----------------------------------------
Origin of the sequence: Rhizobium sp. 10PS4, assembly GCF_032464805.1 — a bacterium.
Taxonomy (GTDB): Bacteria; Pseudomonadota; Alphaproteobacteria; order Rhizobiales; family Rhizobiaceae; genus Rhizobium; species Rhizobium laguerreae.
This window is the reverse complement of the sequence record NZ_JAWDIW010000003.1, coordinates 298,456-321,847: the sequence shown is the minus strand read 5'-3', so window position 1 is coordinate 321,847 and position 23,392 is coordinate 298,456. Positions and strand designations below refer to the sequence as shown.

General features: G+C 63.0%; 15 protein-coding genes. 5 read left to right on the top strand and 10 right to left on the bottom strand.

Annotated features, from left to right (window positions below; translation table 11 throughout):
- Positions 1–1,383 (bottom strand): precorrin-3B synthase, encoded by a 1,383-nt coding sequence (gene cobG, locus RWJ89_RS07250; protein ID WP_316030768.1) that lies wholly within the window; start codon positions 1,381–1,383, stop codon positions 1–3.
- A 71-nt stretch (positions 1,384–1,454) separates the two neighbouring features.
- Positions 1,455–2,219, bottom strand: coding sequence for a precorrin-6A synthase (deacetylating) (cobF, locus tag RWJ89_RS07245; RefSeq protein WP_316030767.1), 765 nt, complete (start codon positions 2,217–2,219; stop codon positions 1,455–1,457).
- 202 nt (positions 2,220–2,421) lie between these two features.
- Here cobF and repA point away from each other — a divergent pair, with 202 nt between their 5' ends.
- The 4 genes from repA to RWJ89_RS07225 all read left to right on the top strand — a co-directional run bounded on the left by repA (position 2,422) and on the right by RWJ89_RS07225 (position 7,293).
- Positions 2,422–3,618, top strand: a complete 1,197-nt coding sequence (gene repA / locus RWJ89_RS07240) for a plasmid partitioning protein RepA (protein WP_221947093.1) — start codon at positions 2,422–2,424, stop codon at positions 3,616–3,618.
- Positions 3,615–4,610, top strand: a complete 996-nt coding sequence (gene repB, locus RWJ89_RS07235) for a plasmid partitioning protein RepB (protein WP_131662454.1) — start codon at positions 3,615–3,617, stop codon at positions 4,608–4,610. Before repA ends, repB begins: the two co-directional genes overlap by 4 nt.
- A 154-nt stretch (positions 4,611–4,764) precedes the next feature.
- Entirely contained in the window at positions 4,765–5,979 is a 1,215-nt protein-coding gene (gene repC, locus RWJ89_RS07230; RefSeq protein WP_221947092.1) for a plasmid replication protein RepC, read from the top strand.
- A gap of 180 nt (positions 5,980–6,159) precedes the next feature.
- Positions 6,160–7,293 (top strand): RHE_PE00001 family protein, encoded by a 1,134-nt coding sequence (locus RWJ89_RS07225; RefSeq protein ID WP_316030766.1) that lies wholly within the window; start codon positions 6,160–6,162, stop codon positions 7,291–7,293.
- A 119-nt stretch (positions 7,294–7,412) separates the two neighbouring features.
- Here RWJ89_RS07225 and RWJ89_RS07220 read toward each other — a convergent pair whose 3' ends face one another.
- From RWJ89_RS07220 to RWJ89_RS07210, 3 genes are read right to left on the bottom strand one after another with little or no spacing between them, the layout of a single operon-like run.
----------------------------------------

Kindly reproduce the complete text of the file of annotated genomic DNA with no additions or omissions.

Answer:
Origin of the sequence: Rhizobium sp. 10PS4, assembly GCF_032464805.1 — a bacterium.
Taxonomy (GTDB): Bacteria; Pseudomonadota; Alphaproteobacteria; order Rhizobiales; family Rhizobiaceae; genus Rhizobium; species Rhizobium laguerreae.
This window is the reverse complement of the sequence record NZ_JAWDIW010000003.1, coordinates 298,456-321,847: the sequence shown is the minus strand read 5'-3', so window position 1 is coordinate 321,847 and position 23,392 is coordinate 298,456. Positions and strand designations below refer to the sequence as shown.

General features: G+C 63.0%; 15 protein-coding genes. 5 read left to right on the top strand and 10 right to left on the bottom strand.

Annotated features, from left to right (window positions below; translation table 11 throughout):
- Positions 1–1,383 (bottom strand): precorrin-3B synthase, encoded by a 1,383-nt coding sequence (gene cobG, locus RWJ89_RS07250; protein ID WP_316030768.1) that lies wholly within the window; start codon positions 1,381–1,383, stop codon positions 1–3.
- A 71-nt stretch (positions 1,384–1,454) separates the two neighbouring features.
- Positions 1,455–2,219, bottom strand: coding sequence for a precorrin-6A synthase (deacetylating) (cobF, locus tag RWJ89_RS07245; RefSeq protein WP_316030767.1), 765 nt, complete (start codon positions 2,217–2,219; stop codon positions 1,455–1,457).
- 202 nt (positions 2,220–2,421) lie between these two features.
- Here cobF and repA point away from each other — a divergent pair, with 202 nt between their 5' ends.
- The 4 genes from repA to RWJ89_RS07225 all read left to right on the top strand — a co-directional run bounded on the left by repA (position 2,422) and on the right by RWJ89_RS07225 (position 7,293).
- Positions 2,422–3,618, top strand: a complete 1,197-nt coding sequence (gene repA / locus RWJ89_RS07240) for a plasmid partitioning protein RepA (protein WP_221947093.1) — start codon at positions 2,422–2,424, stop codon at positions 3,616–3,618.
- Positions 3,615–4,610, top strand: a complete 996-nt coding sequence (gene repB, locus RWJ89_RS07235) for a plasmid partitioning protein RepB (protein WP_131662454.1) — start codon at positions 3,615–3,617, stop codon at positions 4,608–4,610. Before repA ends, repB begins: the two co-directional genes overlap by 4 nt.
- A 154-nt stretch (positions 4,611–4,764) precedes the next feature.
- Entirely contained in the window at positions 4,765–5,979 is a 1,215-nt protein-coding gene (gene repC, locus RWJ89_RS07230; RefSeq protein WP_221947092.1) for a plasmid replication protein RepC, read from the top strand.
- A gap of 180 nt (positions 5,980–6,159) precedes the next feature.
- Positions 6,160–7,293 (top strand): RHE_PE00001 family protein, encoded by a 1,134-nt coding sequence (locus RWJ89_RS07225; RefSeq protein ID WP_316030766.1) that lies wholly within the window; start codon positions 6,160–6,162, stop codon positions 7,291–7,293.
- A 119-nt stretch (positions 7,294–7,412) separates the two neighbouring features.
- Here RWJ89_RS07225 and RWJ89_RS07220 read toward each other — a convergent pair whose 3' ends face one another.
- From RWJ89_RS07220 to RWJ89_RS07210, 3 genes are read right to left on the bottom strand one after another with little or no spacing between them, the layout of a single operon-like run.